John Locke’s contributions to the enlightenment had a great deal to do with the inspiration of America today. He was a philosopher who developed the philosophy that there were no legitimate government under the rights of kings theory. The king’s theory is that god chooses the rulers and when the ruler is being challenged you are challenging god. Locke didn’t think this was right so he wrote his own theory to challenge it. One idea in his theory was the power to be a governor has to be granted by the people, maybe through voting.
The state of nature has a law of nature to govern it, which obliges every one: and reason, which is that law, teaches all mankind, that being all equal and independent, no one ought to harm another in his life, health, liberty, or possessions: for men [are] all the workmanship of one omnipotent and infinitely wise Maker; all the servants of one sovereign master, sent into the world by his order, and about his business.
This is a quote from John Locke's "Second Treatise of Civil Government". At the time his theories sounded very anti-religion because it went against powerful religious and political figures. Rather than God bestowing power on a few individuals to rule over the rest, he believed God bestowed power on everyone equally, and through that power the people could work together to create law and government.
Many people today agree that the first major contributer to the Enlightenment was the polish astronomer Nicolaus Copernicus. Copernicus developed the theory of a heliocentric (sun-centered) model of the universe that entirely disagreed with the contemporary geocentric model that had been in place since the time of Aristotle. While we know today that his belief was in fact correct, the Catholic Church gave Copernicus much grief for his radical ideas. This new cosmic design that Copernicus suggested threatened the importance of mankind in relation to God and the scripture.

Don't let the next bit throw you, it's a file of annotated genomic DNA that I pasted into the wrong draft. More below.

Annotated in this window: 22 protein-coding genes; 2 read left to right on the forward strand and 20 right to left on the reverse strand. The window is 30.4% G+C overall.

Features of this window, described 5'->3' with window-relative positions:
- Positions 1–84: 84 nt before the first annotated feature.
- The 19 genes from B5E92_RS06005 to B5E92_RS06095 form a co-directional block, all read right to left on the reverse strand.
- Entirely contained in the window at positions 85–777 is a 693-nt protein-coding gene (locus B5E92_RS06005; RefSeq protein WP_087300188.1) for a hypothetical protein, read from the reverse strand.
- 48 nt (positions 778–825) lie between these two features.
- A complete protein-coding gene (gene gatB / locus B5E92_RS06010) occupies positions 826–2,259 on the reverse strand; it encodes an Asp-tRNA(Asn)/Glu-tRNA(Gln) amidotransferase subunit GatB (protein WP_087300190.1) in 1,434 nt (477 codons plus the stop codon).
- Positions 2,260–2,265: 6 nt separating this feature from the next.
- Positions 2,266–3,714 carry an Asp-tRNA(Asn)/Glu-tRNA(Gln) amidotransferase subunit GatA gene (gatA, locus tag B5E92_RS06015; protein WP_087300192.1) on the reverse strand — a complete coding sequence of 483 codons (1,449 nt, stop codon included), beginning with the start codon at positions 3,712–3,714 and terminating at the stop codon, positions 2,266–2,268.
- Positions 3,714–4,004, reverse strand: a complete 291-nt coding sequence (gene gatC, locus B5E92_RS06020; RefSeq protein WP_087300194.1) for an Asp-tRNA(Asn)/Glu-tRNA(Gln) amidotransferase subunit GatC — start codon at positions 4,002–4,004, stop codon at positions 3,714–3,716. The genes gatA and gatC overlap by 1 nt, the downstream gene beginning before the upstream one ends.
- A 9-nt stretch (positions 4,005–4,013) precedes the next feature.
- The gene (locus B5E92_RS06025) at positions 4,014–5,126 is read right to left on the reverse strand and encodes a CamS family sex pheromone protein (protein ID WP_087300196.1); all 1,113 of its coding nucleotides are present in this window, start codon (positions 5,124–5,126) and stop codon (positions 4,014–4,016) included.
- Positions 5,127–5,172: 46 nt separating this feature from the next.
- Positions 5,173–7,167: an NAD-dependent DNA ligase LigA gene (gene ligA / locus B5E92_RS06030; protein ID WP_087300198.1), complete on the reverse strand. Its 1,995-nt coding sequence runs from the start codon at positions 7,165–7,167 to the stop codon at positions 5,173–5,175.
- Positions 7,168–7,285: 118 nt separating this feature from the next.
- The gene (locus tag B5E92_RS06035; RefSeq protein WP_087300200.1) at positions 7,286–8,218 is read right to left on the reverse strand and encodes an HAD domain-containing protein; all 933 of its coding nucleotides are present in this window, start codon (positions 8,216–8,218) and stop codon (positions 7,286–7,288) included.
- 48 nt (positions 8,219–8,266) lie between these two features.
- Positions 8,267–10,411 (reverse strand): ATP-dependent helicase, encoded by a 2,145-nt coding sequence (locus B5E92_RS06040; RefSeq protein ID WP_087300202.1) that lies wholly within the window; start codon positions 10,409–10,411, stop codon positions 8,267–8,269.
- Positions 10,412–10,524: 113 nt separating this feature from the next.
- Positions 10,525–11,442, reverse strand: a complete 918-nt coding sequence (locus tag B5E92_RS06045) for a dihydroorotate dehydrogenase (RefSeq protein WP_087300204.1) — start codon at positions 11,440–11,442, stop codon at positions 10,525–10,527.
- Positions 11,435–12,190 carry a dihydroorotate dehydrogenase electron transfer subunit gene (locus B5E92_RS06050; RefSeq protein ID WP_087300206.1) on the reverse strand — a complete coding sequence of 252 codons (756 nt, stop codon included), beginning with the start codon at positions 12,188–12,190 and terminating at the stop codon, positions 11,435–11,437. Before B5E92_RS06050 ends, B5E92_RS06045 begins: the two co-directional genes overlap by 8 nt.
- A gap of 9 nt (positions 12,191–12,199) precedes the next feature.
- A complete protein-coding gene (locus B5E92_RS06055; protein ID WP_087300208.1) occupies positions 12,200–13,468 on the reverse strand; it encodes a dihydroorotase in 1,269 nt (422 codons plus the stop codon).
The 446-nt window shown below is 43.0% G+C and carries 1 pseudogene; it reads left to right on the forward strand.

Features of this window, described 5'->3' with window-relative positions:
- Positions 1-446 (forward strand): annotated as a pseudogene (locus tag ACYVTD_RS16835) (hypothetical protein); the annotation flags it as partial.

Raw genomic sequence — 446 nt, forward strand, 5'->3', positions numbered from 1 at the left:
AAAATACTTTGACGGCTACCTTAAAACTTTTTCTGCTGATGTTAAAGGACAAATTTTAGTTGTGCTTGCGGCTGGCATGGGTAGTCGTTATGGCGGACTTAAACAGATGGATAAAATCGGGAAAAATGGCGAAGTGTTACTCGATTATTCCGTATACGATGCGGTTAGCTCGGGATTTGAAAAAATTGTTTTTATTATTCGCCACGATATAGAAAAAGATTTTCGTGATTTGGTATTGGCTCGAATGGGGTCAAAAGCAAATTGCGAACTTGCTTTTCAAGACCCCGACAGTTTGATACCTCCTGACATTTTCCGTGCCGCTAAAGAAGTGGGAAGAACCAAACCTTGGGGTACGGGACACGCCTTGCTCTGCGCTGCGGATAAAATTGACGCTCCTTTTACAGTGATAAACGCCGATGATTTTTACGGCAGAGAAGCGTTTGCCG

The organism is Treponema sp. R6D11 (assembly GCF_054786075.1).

The scientific discoveries during this time proved that people didn't know much about their surroundings, such as a heliocentric model and the world being round and not flat. This helped prompt the movement away from superstition and blind faith and toward the scientific process and rational thinking.
For Kant, Enlightenment is the capacity and courage to think for ourselves, and to resist tradition, convention or authority as sources of wisdom and knowledge. This idea has been, and continues to be, one of the most inspiring and also controversial in the history of philosophy. At its foundation is the notion that the world is comprehensible to the human mind. It also heralded a new understanding of the significance of the individual, who could now be seen as equipped to decide matters of both empirical fact and moral value for himself (‘herself’ came a bit later).
The Enlightenment is one of the crucial periods in Western history. For both admirers and critics alike, it is considered the beginning of modernity, the time when the basic questions facing our world were posed, though not answered, at least adequately... its shapers and followers undertook a far-ranging critique of the world they had inherited. All aspects of traditional life--religion, political organization, social structure, science, human relations, human nature, history, economics, and the very grounds of human understanding--were subjected to intense scrutiny and investigation.
In the century of the Enlightenment, educated Europeans awoke to a new sense of life. They experienced an expansive sense of power over nature and themselves: the pitiless cycles of epidemics, famines, risky life and early death, devastating war and uneasy peace--the treadmill of human existence--seemed to be yielding at last to the application of critical intelligence. Fear of change, up to that time nearly universal, was giving way to fear of stagnation; the word "innovation", traditionally an effective term of abuse, became a word of praise.